New Brookings study released today: 700,000 American households lack critical access to a vehicle and local transit options

 

Today the Brookings Institution released an analysis looking at the number of households in the 100 largest U.S. metro areas without a private vehicle. The report, “Transit Access and Zero-Vehicle Households” revealed that:

  • 7.5 million American households do not own a private vehicle

  • Nearly 60 percent of households without vehicles have incomes below 80 percent of their regional median income – this is true in both cities and suburbs

  • Across the three largest racial categories, Whites constitute the largest share of all “zero-vehicle” households (36 percent), with Latinos (more than 27 percent) and African Americans (25 percent) trailing relatively close behind.

The Brookings study also found that in communities where families do not have a vehicle, many are left stranded due to the lack of investment in public transportation in their regions. More than 100,000 households in Atlanta, Dallas, and Houston that have no vehicles also lack critical access to public transit options.

Findings like these serve as stark reminders of the nation’s urgent need for a new transportation vision, one that is supported by smart policies and strategic investments in quality transportation options aimed at connecting everyone to opportunity, especially those in traditionally underserved communities.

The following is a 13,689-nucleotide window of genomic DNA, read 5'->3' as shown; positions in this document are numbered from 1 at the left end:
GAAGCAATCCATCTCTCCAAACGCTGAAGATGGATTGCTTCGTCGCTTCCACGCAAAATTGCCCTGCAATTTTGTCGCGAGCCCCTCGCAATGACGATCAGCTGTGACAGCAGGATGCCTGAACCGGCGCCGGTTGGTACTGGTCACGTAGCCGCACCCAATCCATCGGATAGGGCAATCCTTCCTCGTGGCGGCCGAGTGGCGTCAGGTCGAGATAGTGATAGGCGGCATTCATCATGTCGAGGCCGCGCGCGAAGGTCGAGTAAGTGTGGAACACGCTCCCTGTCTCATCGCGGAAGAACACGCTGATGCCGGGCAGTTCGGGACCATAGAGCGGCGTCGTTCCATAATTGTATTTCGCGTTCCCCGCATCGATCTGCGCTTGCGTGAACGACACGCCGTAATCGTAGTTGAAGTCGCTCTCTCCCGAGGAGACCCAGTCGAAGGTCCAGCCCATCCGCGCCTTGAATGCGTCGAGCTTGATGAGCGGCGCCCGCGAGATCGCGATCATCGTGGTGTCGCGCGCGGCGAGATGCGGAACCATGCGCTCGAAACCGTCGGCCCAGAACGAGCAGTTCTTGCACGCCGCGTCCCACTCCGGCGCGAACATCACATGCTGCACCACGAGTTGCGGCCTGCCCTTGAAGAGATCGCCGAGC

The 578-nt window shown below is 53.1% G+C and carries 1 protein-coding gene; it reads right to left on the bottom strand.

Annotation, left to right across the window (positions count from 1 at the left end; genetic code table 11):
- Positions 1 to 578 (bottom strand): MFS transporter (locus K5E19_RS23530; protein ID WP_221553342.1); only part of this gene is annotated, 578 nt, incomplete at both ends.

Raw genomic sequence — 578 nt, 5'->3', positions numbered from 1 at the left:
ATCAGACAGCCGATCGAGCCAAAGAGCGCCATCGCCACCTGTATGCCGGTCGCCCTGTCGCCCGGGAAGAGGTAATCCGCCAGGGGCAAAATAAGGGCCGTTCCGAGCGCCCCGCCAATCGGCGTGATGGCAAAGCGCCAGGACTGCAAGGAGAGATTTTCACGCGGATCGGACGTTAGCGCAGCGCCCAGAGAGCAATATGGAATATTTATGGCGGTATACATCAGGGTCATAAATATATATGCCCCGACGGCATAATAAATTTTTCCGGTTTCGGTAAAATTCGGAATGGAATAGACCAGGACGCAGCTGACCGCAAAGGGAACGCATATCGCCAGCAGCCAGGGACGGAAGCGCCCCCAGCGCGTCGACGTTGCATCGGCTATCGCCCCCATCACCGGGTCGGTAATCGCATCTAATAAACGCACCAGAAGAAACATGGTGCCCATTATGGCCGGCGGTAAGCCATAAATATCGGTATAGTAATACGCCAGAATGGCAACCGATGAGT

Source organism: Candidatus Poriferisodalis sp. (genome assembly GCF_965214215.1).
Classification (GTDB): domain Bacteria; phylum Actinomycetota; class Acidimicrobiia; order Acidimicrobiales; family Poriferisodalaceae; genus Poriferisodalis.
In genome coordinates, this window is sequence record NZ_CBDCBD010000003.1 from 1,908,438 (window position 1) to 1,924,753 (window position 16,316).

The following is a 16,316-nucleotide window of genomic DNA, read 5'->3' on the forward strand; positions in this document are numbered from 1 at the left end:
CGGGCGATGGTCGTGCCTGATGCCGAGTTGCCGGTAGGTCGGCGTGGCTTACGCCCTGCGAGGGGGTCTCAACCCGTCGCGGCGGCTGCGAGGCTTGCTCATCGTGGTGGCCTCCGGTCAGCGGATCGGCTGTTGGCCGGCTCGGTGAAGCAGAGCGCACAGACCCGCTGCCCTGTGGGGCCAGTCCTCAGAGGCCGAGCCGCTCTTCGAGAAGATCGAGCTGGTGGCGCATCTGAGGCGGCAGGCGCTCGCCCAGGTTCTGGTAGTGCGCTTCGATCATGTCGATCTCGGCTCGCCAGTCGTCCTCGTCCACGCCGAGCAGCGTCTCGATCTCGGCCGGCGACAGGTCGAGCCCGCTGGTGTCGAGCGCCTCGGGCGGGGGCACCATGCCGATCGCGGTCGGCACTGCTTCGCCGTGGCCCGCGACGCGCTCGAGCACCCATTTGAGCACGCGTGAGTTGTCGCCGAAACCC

Thankfully the federal surface transportation bill, which is currently being debated in Congress, presents a significant chance for reform. To ensure that America’s transportation systems benefit all people equitably, PolicyLink recommends that the surface transportation bill:

  • Promotes the development of transportation plans that will increase access to jobs
  • Reforms existing transportation funding programs in order to prioritize public transit projects in areas that preserve and create affordable housing, and that connect low-income people to job centers and community amenities (e.g., New Starts, federal transportation loan programs, etc.).
  • Preserves and expands current programs that specifically fund public transit projects, including the expanded use of federal funds for operating transit systems.

According to a recent poll, 80 percent of Americans believe the country would benefit from an expanded and improved public transportation system. Let’s work to ensure that the surface transportation bill is not a missed opportunity. We have the information and ideas needed to make smart, targeted investments that will ensure all individuals and families can participate and prosper in the 21st Century. Now is the time for change.

 

 

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